Wednesday, October 17, 2007

Holding a red IC, but a Malaysian by any other name.

I think it'll be very interesting to do an objective comparison of the number of people who have been granted Malaysian citizenship or permanent residence in the 50 years since independence. Compare the figures of those who have applied, and those whose applications were accepted and rejected in terms of their home countries, racial and religious backgrounds, and political affinities.

The immigration dept and home ministry should also be compelled to reveal their reasons for accepting and rejecting citizenship and residence applications. I'm sure red IC holders like Mr Kon (ref to article below), anyone who has ever married a foreigner and all Malaysians would be very, very interested in their reasoning.

Born in KL in 1949 but still not a citizen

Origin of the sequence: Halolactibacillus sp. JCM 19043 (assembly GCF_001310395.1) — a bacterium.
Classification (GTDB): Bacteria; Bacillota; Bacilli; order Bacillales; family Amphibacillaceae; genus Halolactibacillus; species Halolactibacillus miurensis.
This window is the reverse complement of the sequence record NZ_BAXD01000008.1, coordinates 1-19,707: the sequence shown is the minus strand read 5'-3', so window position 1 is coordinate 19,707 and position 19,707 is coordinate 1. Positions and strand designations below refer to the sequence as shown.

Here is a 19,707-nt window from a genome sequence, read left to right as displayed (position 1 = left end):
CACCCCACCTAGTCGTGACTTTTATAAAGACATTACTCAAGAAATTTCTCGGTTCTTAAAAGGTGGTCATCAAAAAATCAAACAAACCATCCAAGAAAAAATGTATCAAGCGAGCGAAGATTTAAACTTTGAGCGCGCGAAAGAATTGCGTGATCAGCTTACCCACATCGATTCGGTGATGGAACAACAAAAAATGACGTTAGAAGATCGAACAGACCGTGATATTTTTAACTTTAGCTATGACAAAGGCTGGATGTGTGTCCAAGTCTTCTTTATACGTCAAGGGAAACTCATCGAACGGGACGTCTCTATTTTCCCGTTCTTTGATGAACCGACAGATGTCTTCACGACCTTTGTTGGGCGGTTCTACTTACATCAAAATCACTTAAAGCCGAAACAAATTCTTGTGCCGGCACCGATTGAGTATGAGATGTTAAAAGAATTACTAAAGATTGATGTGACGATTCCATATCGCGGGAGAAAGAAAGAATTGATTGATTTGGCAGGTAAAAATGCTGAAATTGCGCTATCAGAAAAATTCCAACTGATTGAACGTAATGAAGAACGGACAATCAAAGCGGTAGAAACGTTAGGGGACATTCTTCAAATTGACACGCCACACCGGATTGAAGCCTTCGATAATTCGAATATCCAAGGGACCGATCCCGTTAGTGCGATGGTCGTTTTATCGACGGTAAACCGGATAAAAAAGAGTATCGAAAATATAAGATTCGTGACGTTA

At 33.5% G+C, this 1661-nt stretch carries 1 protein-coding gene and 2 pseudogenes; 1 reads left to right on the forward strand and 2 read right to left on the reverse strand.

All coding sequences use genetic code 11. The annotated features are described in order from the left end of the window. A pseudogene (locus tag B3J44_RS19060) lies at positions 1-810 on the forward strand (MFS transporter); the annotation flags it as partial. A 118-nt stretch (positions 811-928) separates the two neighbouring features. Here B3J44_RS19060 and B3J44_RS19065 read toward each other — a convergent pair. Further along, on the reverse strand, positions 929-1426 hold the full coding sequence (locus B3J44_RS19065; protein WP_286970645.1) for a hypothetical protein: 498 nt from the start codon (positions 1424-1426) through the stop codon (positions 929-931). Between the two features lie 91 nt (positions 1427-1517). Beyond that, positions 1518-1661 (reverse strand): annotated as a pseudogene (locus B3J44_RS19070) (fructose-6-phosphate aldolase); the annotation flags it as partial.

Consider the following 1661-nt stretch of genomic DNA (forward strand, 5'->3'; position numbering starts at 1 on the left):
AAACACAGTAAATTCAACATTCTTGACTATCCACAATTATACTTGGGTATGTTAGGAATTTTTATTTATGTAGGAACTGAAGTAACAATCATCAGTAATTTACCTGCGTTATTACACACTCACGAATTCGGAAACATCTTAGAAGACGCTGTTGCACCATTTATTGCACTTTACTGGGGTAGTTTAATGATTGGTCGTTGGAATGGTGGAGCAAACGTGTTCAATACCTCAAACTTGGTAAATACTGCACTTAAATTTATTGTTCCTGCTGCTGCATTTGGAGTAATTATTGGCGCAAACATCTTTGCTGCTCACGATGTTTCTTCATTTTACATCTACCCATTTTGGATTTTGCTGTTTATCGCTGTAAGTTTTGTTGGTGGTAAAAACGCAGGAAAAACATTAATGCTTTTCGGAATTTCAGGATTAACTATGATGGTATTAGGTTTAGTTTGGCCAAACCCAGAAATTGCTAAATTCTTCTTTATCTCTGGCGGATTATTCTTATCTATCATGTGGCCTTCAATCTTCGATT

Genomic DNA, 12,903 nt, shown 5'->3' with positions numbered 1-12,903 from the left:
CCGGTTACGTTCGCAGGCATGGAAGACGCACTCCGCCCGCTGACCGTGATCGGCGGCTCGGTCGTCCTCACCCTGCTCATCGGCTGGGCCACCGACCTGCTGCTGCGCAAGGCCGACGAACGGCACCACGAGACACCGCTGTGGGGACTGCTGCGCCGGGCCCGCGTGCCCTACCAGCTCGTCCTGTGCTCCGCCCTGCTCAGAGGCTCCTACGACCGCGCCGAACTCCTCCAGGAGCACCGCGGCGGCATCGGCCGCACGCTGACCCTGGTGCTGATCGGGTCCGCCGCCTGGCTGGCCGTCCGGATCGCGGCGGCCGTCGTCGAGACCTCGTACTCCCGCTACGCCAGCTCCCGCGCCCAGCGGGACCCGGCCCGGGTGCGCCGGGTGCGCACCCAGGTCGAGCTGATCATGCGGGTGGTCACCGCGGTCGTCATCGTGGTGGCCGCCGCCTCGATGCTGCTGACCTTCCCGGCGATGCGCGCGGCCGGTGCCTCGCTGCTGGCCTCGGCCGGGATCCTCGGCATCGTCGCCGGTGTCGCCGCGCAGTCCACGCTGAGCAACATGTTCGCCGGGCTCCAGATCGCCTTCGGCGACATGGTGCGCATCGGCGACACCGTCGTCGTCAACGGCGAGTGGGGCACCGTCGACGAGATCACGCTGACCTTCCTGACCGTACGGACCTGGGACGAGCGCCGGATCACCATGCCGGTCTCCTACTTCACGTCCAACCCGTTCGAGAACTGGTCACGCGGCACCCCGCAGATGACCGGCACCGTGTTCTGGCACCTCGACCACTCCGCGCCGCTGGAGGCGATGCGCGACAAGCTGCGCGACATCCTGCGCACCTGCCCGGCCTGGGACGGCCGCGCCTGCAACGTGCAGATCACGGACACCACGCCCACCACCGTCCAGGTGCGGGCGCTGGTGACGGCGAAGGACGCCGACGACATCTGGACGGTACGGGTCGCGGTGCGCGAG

The Star

KUALA LUMPUR: Kon Foo Chin, 58, has always called Malaysia home.

Born in 1949 in Kuala Lumpur to a Chinese immigrant father and a Malaysian mother, Foo Chin calls himself a Malaysian – but his red identity card (IC) and the authorities say otherwise.

“He applied for citizenship in the 1960s, but the only problem was that he failed the Bahasa Malaysia test which he took as a young man."

“Not being granted citizenship has been difficult because my father does not get the same kind of privileges that citizens get. Applying and renewing passport is one example,” said his son Kek Heong, 29, when contacted Tuesday.

He said his father had filled in the application forms and attached the necessary documents, including his father's birth certificate and his grandmother's death certificate in his application for Malaysian citizenship. Foo Chin's five children and even his siblings all hold MyKads, but he is still waiting.

And Foo Chin is not alone.

According to Federal Territory MCA Youth deputy chairman Yee Poh Ping, he estimated that some 200,000 Chinese residents in Malaysia are still holding red ICs.

“Most of them are senior citizens who have been living in Malaysia for many years. Some have been here even before Independence. Over the years, they have paid their taxes and contributed to the Malaysian economy, and their families are all here,” he told the press yesterday.

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